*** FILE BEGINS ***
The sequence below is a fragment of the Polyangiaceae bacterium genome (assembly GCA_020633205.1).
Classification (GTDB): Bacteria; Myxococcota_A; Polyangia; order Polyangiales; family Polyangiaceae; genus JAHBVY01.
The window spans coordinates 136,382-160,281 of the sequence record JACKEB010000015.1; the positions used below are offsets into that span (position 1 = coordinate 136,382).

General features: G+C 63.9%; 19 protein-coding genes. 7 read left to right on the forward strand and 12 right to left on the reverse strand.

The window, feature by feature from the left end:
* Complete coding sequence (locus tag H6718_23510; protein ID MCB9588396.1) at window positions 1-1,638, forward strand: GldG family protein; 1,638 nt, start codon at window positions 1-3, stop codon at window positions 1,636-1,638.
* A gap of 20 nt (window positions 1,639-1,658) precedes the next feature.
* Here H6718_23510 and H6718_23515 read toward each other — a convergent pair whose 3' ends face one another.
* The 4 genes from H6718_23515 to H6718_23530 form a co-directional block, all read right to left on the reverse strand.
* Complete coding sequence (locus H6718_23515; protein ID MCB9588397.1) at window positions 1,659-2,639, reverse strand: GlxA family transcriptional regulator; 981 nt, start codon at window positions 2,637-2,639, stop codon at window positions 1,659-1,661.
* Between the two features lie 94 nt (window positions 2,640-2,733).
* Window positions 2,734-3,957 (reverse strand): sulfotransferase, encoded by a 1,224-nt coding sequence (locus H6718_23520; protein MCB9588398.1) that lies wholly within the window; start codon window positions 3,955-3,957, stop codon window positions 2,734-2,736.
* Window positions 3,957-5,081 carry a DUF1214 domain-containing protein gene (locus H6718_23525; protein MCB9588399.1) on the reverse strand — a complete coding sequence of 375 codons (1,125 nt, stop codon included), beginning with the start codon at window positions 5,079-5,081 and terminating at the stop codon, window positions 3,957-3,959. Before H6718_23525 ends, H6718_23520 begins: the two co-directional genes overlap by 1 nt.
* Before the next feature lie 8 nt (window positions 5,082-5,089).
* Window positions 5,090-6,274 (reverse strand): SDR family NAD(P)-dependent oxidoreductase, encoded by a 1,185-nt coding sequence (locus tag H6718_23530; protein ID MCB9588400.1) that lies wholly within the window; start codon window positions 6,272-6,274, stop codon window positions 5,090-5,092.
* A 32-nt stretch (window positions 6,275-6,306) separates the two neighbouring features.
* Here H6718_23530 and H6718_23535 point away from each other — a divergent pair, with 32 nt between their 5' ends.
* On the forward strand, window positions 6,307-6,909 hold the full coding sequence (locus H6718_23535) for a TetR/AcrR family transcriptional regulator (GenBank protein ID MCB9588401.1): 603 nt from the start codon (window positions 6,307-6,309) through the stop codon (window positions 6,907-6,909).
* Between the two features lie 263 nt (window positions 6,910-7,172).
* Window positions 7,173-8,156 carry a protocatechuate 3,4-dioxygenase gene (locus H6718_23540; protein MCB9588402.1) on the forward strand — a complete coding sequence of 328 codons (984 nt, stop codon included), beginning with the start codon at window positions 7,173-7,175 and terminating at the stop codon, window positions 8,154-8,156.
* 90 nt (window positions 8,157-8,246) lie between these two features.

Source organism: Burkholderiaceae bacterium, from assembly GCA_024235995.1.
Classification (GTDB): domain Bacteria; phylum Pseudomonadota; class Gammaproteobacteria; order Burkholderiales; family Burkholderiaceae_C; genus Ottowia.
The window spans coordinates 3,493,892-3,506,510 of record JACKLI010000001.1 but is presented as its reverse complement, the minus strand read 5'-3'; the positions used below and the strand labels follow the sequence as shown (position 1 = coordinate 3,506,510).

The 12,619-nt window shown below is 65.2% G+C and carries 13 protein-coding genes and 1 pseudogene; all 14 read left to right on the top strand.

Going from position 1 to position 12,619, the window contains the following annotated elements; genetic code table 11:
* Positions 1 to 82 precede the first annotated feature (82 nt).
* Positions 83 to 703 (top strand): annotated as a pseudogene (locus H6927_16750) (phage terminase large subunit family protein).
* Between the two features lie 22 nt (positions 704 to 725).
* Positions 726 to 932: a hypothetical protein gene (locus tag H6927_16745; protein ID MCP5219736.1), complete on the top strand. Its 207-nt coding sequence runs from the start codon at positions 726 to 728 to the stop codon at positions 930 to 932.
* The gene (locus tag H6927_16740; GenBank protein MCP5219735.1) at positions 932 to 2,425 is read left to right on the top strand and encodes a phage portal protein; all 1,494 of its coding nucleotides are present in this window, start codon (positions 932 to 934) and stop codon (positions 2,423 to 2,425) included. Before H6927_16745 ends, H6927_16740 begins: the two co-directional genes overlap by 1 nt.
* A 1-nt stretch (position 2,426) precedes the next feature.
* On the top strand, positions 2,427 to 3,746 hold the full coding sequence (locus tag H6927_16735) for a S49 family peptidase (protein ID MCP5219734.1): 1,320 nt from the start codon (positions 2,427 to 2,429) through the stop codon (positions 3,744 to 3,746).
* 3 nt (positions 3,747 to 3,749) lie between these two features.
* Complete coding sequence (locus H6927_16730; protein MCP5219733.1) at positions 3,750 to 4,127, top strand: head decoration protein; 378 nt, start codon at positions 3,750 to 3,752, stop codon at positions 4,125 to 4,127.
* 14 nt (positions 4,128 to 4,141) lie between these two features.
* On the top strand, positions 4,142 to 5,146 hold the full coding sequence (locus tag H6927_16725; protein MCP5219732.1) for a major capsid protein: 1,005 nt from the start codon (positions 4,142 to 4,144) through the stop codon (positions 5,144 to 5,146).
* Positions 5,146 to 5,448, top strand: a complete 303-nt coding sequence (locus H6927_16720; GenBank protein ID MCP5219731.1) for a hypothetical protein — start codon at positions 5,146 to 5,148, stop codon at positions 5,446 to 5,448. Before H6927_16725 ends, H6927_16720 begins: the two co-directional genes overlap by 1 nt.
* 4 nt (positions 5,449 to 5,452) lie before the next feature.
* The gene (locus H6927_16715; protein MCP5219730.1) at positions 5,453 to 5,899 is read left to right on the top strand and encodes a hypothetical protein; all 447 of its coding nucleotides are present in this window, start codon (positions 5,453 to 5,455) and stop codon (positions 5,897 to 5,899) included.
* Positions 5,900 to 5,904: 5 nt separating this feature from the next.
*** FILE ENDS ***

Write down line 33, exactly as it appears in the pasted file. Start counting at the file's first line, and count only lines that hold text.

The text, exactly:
* On the top strand, positions 2,427 to 3,746 hold the full coding sequence (locus tag H6927_16735) for a S49 family peptidase (protein ID MCP5219734.1): 1,320 nt from the start codon (positions 2,427 to 2,429) through the stop codon (positions 3,744 to 3,746).